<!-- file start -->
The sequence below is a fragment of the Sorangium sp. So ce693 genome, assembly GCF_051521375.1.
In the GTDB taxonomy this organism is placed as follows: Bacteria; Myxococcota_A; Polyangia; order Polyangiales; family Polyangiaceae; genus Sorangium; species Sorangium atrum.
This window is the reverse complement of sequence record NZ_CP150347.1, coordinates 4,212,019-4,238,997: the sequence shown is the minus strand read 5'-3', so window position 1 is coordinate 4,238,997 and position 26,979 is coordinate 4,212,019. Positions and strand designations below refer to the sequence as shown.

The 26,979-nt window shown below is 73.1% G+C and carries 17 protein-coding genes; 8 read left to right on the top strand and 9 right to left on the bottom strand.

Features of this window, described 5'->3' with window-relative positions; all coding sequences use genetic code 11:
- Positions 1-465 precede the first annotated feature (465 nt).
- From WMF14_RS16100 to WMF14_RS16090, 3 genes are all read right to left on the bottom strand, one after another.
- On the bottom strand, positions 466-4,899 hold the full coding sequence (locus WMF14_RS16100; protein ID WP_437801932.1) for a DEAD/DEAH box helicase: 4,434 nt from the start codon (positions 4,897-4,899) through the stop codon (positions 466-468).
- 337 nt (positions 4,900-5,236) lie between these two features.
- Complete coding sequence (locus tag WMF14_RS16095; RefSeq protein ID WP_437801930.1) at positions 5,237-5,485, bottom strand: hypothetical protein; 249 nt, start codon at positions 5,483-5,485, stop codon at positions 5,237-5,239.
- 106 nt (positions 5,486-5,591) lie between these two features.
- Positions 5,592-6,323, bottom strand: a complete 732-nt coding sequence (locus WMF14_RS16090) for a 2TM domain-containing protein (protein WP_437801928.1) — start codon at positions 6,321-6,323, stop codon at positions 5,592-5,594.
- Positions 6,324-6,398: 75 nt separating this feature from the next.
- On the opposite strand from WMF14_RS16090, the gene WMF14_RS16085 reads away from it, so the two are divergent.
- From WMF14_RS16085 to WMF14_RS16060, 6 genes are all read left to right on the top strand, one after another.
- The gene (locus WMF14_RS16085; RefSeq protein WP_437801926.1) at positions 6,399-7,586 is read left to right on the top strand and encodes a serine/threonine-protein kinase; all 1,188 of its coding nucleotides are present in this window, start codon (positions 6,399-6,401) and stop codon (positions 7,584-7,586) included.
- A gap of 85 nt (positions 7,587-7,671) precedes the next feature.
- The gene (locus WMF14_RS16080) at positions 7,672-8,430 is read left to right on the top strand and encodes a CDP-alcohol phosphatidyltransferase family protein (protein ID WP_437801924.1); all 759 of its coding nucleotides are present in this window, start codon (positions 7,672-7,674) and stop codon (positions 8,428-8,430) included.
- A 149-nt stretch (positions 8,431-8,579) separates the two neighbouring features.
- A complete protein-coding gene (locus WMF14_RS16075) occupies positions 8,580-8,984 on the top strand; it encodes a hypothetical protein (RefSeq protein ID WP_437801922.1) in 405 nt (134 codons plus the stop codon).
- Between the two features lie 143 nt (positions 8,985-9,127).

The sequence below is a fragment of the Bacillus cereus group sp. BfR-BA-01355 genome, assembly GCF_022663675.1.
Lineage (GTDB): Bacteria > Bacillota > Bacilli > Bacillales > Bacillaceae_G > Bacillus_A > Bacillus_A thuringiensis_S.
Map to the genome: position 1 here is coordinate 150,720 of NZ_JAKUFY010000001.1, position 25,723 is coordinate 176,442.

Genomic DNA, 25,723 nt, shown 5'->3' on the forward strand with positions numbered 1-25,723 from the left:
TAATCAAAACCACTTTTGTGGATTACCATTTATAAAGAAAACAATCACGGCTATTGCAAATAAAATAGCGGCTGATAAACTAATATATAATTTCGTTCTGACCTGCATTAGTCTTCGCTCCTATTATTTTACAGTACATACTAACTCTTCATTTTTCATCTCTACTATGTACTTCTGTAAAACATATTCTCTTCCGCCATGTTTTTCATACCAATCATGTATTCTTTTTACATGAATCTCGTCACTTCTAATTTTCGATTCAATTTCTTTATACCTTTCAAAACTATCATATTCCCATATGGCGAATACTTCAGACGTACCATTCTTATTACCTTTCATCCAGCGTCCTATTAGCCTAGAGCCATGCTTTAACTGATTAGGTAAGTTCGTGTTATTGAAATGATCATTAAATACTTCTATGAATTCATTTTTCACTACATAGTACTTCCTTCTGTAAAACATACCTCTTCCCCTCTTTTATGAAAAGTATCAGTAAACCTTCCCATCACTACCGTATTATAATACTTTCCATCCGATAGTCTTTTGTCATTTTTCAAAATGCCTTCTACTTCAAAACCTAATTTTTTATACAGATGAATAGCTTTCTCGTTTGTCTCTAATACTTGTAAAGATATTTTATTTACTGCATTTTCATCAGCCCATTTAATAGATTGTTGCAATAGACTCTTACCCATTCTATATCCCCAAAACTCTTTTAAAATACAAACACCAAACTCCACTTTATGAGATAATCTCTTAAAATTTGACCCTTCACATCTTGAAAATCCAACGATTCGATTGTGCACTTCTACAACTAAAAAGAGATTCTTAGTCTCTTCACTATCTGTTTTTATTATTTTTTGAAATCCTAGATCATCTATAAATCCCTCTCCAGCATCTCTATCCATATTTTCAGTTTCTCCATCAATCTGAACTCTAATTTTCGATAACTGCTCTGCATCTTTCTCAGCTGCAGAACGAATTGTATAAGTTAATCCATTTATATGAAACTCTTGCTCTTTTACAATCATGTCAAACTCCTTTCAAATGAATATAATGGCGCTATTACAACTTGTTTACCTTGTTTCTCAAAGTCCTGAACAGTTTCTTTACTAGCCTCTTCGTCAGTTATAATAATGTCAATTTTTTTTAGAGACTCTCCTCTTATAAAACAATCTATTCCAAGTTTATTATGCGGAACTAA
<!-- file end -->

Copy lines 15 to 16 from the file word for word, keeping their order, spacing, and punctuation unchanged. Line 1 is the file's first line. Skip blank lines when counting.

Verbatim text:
- From WMF14_RS16085 to WMF14_RS16060, 6 genes are all read left to right on the top strand, one after another.
- The gene (locus WMF14_RS16085; RefSeq protein WP_437801926.1) at positions 6,399-7,586 is read left to right on the top strand and encodes a serine/threonine-protein kinase; all 1,188 of its coding nucleotides are present in this window, start codon (positions 6,399-6,401) and stop codon (positions 7,584-7,586) included.